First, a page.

National Geographic : 1955 Apr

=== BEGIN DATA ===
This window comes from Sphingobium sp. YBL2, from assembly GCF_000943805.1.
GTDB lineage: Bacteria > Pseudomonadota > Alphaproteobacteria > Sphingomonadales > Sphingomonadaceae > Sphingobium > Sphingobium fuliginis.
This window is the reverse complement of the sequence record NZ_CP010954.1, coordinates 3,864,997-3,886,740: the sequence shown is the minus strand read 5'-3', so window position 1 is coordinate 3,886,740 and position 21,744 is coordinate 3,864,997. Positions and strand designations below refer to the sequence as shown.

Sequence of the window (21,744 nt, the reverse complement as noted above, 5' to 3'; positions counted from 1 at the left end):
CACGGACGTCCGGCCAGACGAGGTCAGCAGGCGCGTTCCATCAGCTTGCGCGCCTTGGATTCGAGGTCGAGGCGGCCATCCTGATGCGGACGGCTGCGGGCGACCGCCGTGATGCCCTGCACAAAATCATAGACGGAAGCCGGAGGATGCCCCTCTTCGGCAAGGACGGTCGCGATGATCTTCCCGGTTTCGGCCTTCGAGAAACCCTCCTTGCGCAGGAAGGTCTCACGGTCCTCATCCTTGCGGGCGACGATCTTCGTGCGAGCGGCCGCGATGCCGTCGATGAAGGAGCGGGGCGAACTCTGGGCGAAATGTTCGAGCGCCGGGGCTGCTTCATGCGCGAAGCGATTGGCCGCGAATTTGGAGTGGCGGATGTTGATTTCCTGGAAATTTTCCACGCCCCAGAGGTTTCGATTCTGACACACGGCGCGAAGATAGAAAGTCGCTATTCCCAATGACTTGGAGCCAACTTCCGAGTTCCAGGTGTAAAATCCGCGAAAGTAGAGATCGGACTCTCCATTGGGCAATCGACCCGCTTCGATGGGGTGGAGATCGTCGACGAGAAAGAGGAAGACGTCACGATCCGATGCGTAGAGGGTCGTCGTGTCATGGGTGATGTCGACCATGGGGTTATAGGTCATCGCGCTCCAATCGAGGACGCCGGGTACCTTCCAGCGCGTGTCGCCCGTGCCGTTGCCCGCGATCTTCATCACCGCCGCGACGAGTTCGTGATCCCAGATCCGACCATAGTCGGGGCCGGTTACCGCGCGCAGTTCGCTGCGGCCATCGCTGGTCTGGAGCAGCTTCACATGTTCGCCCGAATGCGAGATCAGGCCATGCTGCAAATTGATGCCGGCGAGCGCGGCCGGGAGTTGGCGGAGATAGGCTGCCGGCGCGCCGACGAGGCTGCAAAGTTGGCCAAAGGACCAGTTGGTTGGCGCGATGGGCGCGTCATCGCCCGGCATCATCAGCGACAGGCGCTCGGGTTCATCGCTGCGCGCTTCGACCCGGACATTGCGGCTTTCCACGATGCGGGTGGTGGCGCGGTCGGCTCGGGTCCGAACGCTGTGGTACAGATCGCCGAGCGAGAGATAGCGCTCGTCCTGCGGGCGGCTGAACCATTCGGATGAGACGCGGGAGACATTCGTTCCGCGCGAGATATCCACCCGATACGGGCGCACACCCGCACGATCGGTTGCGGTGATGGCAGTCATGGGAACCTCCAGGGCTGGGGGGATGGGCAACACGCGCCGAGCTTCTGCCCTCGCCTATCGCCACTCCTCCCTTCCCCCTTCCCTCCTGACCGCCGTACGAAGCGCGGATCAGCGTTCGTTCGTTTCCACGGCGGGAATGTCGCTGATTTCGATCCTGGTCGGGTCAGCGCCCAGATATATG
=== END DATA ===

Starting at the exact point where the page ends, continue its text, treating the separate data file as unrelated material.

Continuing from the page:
483 Tafts of Ohio: Their Ancestors Served State and Nation for Generations Alphonso Taft was Secretary of War under President Grant. William Howard Taft was the only American to become both President and Chief Justice. U . S . Senator Robert A. Taft was known as "Mr. Republican." Here State Representative Robert A. Taft, Jr., relaxes with his children at their Cincinnati home. of wooded parks, uncrowded recreation areas luring thousands to enjoy their cool, green fastnesses--all these combine to make Cleve land great. In Cleveland the oil-refining industry had its real start; the genius behind that vast enterprise was John D. Rockefeller. As a young boy, John D. had saved $50. A potato farmer offered him seven percent interest for a loan. With his father's consent the boy lent the farmer the money, and when the potatoes were dug young Rockefeller took a job picking them up at 37' cents a day. The farmer paid back the $50 with $3.50 interest. "Lending that $50 and working in the field enabled me to be in two places at once," John D. gleefully told his father. "The money earned me $3.50, and my work got me more." "Still, the farmer made more money out of the potatoes than you did," Rockefeller, senior, said. "Your $50 financed the potatoes you picked up for 37/2 cents a day." "That taught me a lesson," John D. Rocke feller said years later. "I resolved after that to be the man who plants the potatoes." In those few words lies the secret of the fabulous career of the Oil King. At Cleveland wharves on Lake Erie ore freighters lay winter-bound. To these wharves, too, when ice is out of the Great Lakes, come vessels from foreign countries. Opening of the St. Lawrence Waterway will make Cleveland a world port (page 454). Less generally known is the role of Cleve land in another field of transportation-avia tion. The lake-shore city is the home of the Lewis Flight Propulsion Laboratory of the National Advisory Committee for Aeronautics, where scientists seek ways to power planes at ever-faster speeds and higher altitudes. Museum Stresses Health Among the many interesting places I visited, the Cleveland Health Museum, first of its kind in America, seemed most unusual. The displays, many of them activated by push button control, demonstrate to visitors how to enjoy better health (page 451). When I walked past the charts showing cor rect posture and how to attain it, I involun tarily straightened my shoulders.